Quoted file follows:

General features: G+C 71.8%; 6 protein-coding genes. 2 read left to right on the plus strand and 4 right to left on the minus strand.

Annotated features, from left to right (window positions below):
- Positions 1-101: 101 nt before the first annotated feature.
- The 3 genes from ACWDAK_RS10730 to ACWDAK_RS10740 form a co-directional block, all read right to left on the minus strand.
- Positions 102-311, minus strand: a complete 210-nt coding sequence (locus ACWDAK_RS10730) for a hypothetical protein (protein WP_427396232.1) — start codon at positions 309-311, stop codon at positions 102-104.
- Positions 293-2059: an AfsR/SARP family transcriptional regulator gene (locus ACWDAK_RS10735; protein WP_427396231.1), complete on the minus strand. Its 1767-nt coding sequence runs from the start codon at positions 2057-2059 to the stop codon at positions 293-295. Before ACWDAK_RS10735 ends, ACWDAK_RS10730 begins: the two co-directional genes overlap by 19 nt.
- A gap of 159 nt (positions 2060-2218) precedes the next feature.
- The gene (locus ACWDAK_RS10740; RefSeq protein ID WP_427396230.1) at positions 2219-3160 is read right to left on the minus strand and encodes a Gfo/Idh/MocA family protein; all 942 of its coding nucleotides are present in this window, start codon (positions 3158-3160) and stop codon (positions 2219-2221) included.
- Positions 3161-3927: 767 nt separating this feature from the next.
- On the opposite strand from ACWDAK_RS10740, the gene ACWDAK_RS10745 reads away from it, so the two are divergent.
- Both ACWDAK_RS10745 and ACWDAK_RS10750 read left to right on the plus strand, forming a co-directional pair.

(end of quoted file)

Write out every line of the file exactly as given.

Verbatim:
General features: G+C 71.8%; 6 protein-coding genes. 2 read left to right on the plus strand and 4 right to left on the minus strand.

Annotated features, from left to right (window positions below):
- Positions 1-101: 101 nt before the first annotated feature.
- The 3 genes from ACWDAK_RS10730 to ACWDAK_RS10740 form a co-directional block, all read right to left on the minus strand.
- Positions 102-311, minus strand: a complete 210-nt coding sequence (locus ACWDAK_RS10730) for a hypothetical protein (protein WP_427396232.1) — start codon at positions 309-311, stop codon at positions 102-104.
- Positions 293-2059: an AfsR/SARP family transcriptional regulator gene (locus ACWDAK_RS10735; protein WP_427396231.1), complete on the minus strand. Its 1767-nt coding sequence runs from the start codon at positions 2057-2059 to the stop codon at positions 293-295. Before ACWDAK_RS10735 ends, ACWDAK_RS10730 begins: the two co-directional genes overlap by 19 nt.
- A gap of 159 nt (positions 2060-2218) precedes the next feature.
- The gene (locus ACWDAK_RS10740; RefSeq protein ID WP_427396230.1) at positions 2219-3160 is read right to left on the minus strand and encodes a Gfo/Idh/MocA family protein; all 942 of its coding nucleotides are present in this window, start codon (positions 3158-3160) and stop codon (positions 2219-2221) included.
- Positions 3161-3927: 767 nt separating this feature from the next.
- On the opposite strand from ACWDAK_RS10740, the gene ACWDAK_RS10745 reads away from it, so the two are divergent.
- Both ACWDAK_RS10745 and ACWDAK_RS10750 read left to right on the plus strand, forming a co-directional pair.